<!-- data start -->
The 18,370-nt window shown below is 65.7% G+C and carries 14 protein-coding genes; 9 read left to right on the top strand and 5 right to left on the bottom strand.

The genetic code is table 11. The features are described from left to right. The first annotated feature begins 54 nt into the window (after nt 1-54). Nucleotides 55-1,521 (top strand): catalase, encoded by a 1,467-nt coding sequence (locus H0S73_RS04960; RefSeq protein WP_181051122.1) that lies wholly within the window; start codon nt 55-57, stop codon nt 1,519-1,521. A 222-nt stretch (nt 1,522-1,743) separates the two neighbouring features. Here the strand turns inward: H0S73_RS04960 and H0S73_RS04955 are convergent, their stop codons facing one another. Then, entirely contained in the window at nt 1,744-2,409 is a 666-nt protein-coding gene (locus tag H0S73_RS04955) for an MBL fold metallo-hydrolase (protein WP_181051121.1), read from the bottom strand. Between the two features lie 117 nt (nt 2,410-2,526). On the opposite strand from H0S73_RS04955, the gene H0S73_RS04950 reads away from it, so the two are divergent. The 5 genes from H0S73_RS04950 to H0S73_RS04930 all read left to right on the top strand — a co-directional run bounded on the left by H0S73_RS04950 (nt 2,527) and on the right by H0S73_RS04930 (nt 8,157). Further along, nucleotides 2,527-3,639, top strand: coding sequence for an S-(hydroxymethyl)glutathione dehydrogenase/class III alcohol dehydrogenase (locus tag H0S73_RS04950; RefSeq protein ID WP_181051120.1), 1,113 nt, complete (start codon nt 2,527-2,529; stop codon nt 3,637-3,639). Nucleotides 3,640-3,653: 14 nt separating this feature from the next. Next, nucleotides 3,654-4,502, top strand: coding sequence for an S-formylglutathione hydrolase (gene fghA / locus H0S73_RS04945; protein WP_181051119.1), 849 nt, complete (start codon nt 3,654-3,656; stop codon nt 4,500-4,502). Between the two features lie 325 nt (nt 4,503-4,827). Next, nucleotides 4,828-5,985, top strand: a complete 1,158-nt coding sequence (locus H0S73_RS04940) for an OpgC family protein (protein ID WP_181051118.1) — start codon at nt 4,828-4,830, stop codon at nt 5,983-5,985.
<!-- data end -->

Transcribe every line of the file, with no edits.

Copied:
The 18,370-nt window shown below is 65.7% G+C and carries 14 protein-coding genes; 9 read left to right on the top strand and 5 right to left on the bottom strand.

The genetic code is table 11. The features are described from left to right. The first annotated feature begins 54 nt into the window (after nt 1-54). Nucleotides 55-1,521 (top strand): catalase, encoded by a 1,467-nt coding sequence (locus H0S73_RS04960; RefSeq protein WP_181051122.1) that lies wholly within the window; start codon nt 55-57, stop codon nt 1,519-1,521. A 222-nt stretch (nt 1,522-1,743) separates the two neighbouring features. Here the strand turns inward: H0S73_RS04960 and H0S73_RS04955 are convergent, their stop codons facing one another. Then, entirely contained in the window at nt 1,744-2,409 is a 666-nt protein-coding gene (locus tag H0S73_RS04955) for an MBL fold metallo-hydrolase (protein WP_181051121.1), read from the bottom strand. Between the two features lie 117 nt (nt 2,410-2,526). On the opposite strand from H0S73_RS04955, the gene H0S73_RS04950 reads away from it, so the two are divergent. The 5 genes from H0S73_RS04950 to H0S73_RS04930 all read left to right on the top strand — a co-directional run bounded on the left by H0S73_RS04950 (nt 2,527) and on the right by H0S73_RS04930 (nt 8,157). Further along, nucleotides 2,527-3,639, top strand: coding sequence for an S-(hydroxymethyl)glutathione dehydrogenase/class III alcohol dehydrogenase (locus tag H0S73_RS04950; RefSeq protein ID WP_181051120.1), 1,113 nt, complete (start codon nt 2,527-2,529; stop codon nt 3,637-3,639). Nucleotides 3,640-3,653: 14 nt separating this feature from the next. Next, nucleotides 3,654-4,502, top strand: coding sequence for an S-formylglutathione hydrolase (gene fghA / locus H0S73_RS04945; protein WP_181051119.1), 849 nt, complete (start codon nt 3,654-3,656; stop codon nt 4,500-4,502). Between the two features lie 325 nt (nt 4,503-4,827). Next, nucleotides 4,828-5,985, top strand: a complete 1,158-nt coding sequence (locus H0S73_RS04940) for an OpgC family protein (protein ID WP_181051118.1) — start codon at nt 4,828-4,830, stop codon at nt 5,983-5,985.